Nothing was recreated. My truck broke down twice. We had to be towed once, hitch hiked to many locations and we almost ran out of gas numerous times. Being there for the shots was just a matter of putting aside the stress of the situation and busting out the camera. I got some stares from my traveling companions, but in the end, they are powerful parts of the story. I wish I would have had the strength to bring out the camera more often.

Related question: what role does luck play in the making of a documentary?

With a documentary like this, luck is all of it. But bad luck and good luck are all good things to film, so as long as your camera keeps kickin’ it is all apart of the story. One “unlucky” day of the truck breaking down, we had to leave everything behind to hitchhike into Tuolumne Meadows. After all that, our luck turned into chance meeting Ron Kauk who is a climbing legend in the valley. So any luck, bad or good, is luck worth having, as long as something is happening.

“23 Feet” has some corporate sponsors. Is there a trick to working with sponsors? And did you have any problems or tension meeting their needs?

I feel very lucky to work with sponsors who are just as passionate about the story as I am. I think the trick is finding sponsors that believe in what you’re trying to accomplish. Osprey Packs is all about pursuing your passion, and many of the people who work for Osprey have great stories of hitting the road. Alite Designs was also wonderful in that they not only support the creative side of filming, but their mission is getting people to enjoy the great outdoors, which I hope is something that people take away from the film.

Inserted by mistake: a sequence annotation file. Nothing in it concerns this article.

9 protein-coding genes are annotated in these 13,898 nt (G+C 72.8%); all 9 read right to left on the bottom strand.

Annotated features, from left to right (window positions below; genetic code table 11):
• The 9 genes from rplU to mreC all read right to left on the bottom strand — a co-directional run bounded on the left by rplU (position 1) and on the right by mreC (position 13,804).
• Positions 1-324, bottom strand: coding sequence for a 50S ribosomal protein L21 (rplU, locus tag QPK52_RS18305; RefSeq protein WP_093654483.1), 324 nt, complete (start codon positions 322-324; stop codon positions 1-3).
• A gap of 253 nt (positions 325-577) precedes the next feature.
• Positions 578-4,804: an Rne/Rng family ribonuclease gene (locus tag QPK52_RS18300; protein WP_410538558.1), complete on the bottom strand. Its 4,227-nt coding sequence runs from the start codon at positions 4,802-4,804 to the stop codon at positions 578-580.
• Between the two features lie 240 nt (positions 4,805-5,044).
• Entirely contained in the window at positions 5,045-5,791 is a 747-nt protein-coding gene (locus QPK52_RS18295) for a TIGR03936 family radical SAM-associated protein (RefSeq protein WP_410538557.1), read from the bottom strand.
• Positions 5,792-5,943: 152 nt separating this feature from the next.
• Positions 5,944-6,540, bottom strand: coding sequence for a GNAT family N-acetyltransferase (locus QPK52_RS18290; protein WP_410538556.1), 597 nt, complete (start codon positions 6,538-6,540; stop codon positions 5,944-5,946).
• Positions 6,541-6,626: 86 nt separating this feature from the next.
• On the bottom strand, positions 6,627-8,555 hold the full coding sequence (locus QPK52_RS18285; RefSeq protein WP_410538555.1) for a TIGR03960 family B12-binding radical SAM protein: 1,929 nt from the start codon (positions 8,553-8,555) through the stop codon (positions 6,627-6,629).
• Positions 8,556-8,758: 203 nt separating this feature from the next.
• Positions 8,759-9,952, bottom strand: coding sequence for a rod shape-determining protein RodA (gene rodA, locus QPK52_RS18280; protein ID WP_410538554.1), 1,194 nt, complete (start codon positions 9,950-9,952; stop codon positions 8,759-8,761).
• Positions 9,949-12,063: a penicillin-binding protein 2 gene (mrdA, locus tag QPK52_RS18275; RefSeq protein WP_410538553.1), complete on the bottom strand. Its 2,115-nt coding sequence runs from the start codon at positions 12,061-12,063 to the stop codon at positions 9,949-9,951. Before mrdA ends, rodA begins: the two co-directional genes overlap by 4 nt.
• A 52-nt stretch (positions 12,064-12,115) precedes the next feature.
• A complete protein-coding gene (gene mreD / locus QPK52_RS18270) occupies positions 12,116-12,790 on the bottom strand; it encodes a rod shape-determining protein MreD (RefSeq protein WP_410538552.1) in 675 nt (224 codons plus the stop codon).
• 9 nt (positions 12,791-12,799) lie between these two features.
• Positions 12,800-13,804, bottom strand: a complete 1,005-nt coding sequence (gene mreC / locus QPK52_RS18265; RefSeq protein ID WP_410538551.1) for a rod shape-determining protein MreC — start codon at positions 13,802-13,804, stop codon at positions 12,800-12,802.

How are you planning on releasing the film?

I want to premiere the film in the spring in Portland, OR and I am entering it into adventure based and mountain culture film festivals around the country. We’ll see!

What’s your next film project?

Next year I’ll be taking a project on with another filmmaker telling the stories of people who are the movers and shakers of positive environmental and social change. Excited to take things to the next level with storytelling.

Do you have any advice for filmmakers just starting out?

Don’t quit! You’ll get as much out of it as the time and effort you put in. I think this goes with anything you pursue…and don’t put down the camera.

It seems like you’re living your passion. What are the most difficult parts about pursuing your passions and what are the most rewarding?

The most difficult part is keeping in touch with family and friends. I travel so much that its hard to stay connected. Although, I love making new friends on the road. The most rewarding part of pursing my passion for filmmaking is hearing the stories of people who connect with my projects. I love talking with people who have found me through “23 Feet.” Talking about their own adventures and the excitement that they have makes it all worth while.

What advice would you give others who want to live their passions?

My friend Rachel who I interviewed in “23 Feet” said it best. She said that she realized one day that the only thing standing between her and the life she wanted to lead was…her. I love that. It makes it all so simple.

For more information about the film go to their website or check out their facebook page.